This staff and board of Pride has repeatedly shown that they are uninterested in working with our communities, and unwilling to stand up to corporate interests, even as those interests ask us to abandon our principles.

I am proud to join other honoured individuals and groups in this act of solidarity and support.

Clearly, the howling left is more than a lone voice in the wilderness.  The time has come to reclaim Pride.


JOHN GREYSON
Arts & Culture Award, 2009

My history with Pride goes back to 1985, when Kyle Rae asked me to MC on the main stage. If memory serves correct, I wore a homemade ball gown whose voluminous skirts spelled out the slogan ‘No More Shit’ when I curtsied to the crowd. Back then, this was our time-honoured battle-cry against the cops and censors who were persecuting our queer community. This year, it seems I need to take that gown out of mothballs, and throw a big curtsy at Tracey, Kyle, Giorgio Mammoliti, Martin Gladstone, Frank Dimant and all the others who are trying to bully us into silence. No more shit, folks!

As a Canadian, I feel I have every right to use the term ‘apartheid’ — after all, we Canadians invented it. Our exploitive system of Indian reservations inspired the South African government to institute their bantustans, just as the segregation policies of the American South were mimicked when instituting South Africa’s notorious pass laws — and just as Israel currently practices numerous punitive laws which discriminate against Palestinians. Apartheid is a shame that many of our nations share, past and present. Banning the term won’t end the practice, in Israel or anywhere else – only sustained activism will. We in QuAIA use the term apartheid carefully and accurately, recognizing a historical continuum that links Canada to Israel and implicates us all. Particularly this week, when the world is expressing its shock and outrage at the killing of nine peace activists on the Gaza flotilla, so Queers must speak out at Pride this year, condemning the oppression of queer Palestinians in Gaza, the West Bank, and Israel.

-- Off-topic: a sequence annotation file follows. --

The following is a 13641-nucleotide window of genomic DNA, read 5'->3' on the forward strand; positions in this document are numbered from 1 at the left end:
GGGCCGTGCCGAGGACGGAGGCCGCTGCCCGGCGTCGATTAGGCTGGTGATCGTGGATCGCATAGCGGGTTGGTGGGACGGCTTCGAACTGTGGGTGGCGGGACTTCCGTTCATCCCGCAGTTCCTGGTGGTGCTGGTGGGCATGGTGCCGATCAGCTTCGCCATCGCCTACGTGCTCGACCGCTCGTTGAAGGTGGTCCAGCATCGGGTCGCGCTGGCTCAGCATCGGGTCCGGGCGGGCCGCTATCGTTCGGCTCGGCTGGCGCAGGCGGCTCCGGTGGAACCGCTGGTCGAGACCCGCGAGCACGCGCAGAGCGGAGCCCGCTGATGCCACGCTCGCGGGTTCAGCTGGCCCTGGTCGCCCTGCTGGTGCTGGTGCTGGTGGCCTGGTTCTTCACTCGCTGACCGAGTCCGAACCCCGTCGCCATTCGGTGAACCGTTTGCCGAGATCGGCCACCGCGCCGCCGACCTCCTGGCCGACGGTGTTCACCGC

Last year, Pride gave me their Arts & Culture Award, an honour which made me very proud, but now fills me with shame. If their idea of Arts and Culture is the silencing of free speech, then I want no part of it. Both citizens and artists must be guaranteed their rights of expression.

Therefore, I’ve decided return my award, and wear that dress when I march in this year’s parade, curtsying to the crowd along the way. If bully boys Kyle, Tracey, and Giorgio wants to arrest me, fine – they can read my lips AND my skirts, which will read: “Proud to be a Queer Against Israeli Apartheid.”


SAVOY HOWE
Award for Excellence in Sports, 2007

My name is Savoy Howe and it is with regret and sadness that today I return my 2007 Pride Award of Excellence in Sports. I cannot overstate the significance that this honour has meant to me.

In 18 years of working with members of the queer and trans community, in and out of a boxing ring, I deeply value and continually strive to learn the importance of creating space where differences and diversity of ideas, bodies and voices are encouraged, promoted, liberated and respectfully engaged.

I am increasingly dismayed by ongoing alleged “improvements” Pride Toronto has been making to “our” celebration with little consultation and even less transparency to the very community it purports to represent. The most recent decision to ban the term “Israeli apartheid” from 2010 Pride runs contrary to principles of free speech and inclusive, democratic, political discourse. I view it as an ominous next step in the further de-politicization of Pride. I feel it also diminishes and dishonours those who have fought, and continue to fight, risky and important battles, locally and globally. It is a vital responsibility to continue to make the links along the spectrum of social justice and anti-oppression movements, ALONGSIDE struggles against homo and transphobia. This is a historical foundation of Pride and an integral necessity in building solidarity across human rights struggles.

Boxing as a queer woman IS an act of subversive, political resistance, which I have the privilege to participate in.

Participating in and supporting Pride IS an act of subversive, political resistance, which I have the privilege to participate in.

Censorship, thinly justified exclusionary bans, silencing voices in the name of corporate and political pressure are not acts of subversive, political resistance and do not result in a Pride that makes me proud!

I stand in solidarity with my fellow honorees and other community members in urging Pride Toronto to rescind this ban.


MATTHEW CUTLER
Youth Award, 2009

On June 24th, 2009 I stood proudly in front of many of you and accepted this award – an award which recognizes leadership, and an award which recognizes activism.

In my remarks that evening I told you how honoured I was to be in a room filled with such a diverse group of community leaders. I evoked the words of French philosopher Bernard de Chartres when I said that I was like a dwarf standing on the shoulder of giants; that your activism and your courage was the foundation of my success and that your leadership paved the way for the rights and acceptance I now enjoy.